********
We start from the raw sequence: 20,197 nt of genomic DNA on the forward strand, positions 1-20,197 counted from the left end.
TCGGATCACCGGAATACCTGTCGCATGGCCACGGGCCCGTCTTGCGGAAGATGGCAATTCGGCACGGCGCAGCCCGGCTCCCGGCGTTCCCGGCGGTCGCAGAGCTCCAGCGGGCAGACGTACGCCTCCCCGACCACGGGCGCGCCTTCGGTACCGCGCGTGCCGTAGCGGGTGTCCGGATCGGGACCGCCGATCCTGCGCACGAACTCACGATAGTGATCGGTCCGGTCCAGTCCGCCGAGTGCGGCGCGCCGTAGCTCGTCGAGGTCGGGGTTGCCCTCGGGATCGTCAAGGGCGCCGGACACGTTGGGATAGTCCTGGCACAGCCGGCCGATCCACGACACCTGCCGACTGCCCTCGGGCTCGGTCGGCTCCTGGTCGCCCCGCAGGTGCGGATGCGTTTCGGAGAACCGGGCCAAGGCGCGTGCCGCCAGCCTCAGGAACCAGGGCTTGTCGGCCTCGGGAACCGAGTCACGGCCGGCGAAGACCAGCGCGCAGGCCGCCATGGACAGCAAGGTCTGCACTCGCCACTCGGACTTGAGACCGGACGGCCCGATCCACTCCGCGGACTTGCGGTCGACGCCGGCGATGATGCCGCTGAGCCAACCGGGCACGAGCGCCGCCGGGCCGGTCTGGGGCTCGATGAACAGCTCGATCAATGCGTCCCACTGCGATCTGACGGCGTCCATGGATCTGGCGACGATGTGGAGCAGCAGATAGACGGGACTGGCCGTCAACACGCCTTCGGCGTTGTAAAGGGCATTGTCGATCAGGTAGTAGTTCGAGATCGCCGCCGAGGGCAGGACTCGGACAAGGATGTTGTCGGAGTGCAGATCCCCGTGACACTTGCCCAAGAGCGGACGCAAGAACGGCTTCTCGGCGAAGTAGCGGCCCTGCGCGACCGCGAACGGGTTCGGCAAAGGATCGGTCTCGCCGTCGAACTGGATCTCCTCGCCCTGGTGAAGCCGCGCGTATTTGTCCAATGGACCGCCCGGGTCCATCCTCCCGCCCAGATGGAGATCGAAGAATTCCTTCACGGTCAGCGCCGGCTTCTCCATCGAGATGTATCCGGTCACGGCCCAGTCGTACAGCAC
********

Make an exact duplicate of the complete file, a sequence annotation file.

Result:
We start from the raw sequence: 20,197 nt of genomic DNA on the forward strand, positions 1-20,197 counted from the left end.
TCGGATCACCGGAATACCTGTCGCATGGCCACGGGCCCGTCTTGCGGAAGATGGCAATTCGGCACGGCGCAGCCCGGCTCCCGGCGTTCCCGGCGGTCGCAGAGCTCCAGCGGGCAGACGTACGCCTCCCCGACCACGGGCGCGCCTTCGGTACCGCGCGTGCCGTAGCGGGTGTCCGGATCGGGACCGCCGATCCTGCGCACGAACTCACGATAGTGATCGGTCCGGTCCAGTCCGCCGAGTGCGGCGCGCCGTAGCTCGTCGAGGTCGGGGTTGCCCTCGGGATCGTCAAGGGCGCCGGACACGTTGGGATAGTCCTGGCACAGCCGGCCGATCCACGACACCTGCCGACTGCCCTCGGGCTCGGTCGGCTCCTGGTCGCCCCGCAGGTGCGGATGCGTTTCGGAGAACCGGGCCAAGGCGCGTGCCGCCAGCCTCAGGAACCAGGGCTTGTCGGCCTCGGGAACCGAGTCACGGCCGGCGAAGACCAGCGCGCAGGCCGCCATGGACAGCAAGGTCTGCACTCGCCACTCGGACTTGAGACCGGACGGCCCGATCCACTCCGCGGACTTGCGGTCGACGCCGGCGATGATGCCGCTGAGCCAACCGGGCACGAGCGCCGCCGGGCCGGTCTGGGGCTCGATGAACAGCTCGATCAATGCGTCCCACTGCGATCTGACGGCGTCCATGGATCTGGCGACGATGTGGAGCAGCAGATAGACGGGACTGGCCGTCAACACGCCTTCGGCGTTGTAAAGGGCATTGTCGATCAGGTAGTAGTTCGAGATCGCCGCCGAGGGCAGGACTCGGACAAGGATGTTGTCGGAGTGCAGATCCCCGTGACACTTGCCCAAGAGCGGACGCAAGAACGGCTTCTCGGCGAAGTAGCGGCCCTGCGCGACCGCGAACGGGTTCGGCAAAGGATCGGTCTCGCCGTCGAACTGGATCTCCTCGCCCTGGTGAAGCCGCGCGTATTTGTCCAATGGACCGCCCGGGTCCATCCTCCCGCCCAGATGGAGATCGAAGAATTCCTTCACGGTCAGCGCCGGCTTCTCCATCGAGATGTATCCGGTCACGGCCCAGTCGTACAGCAC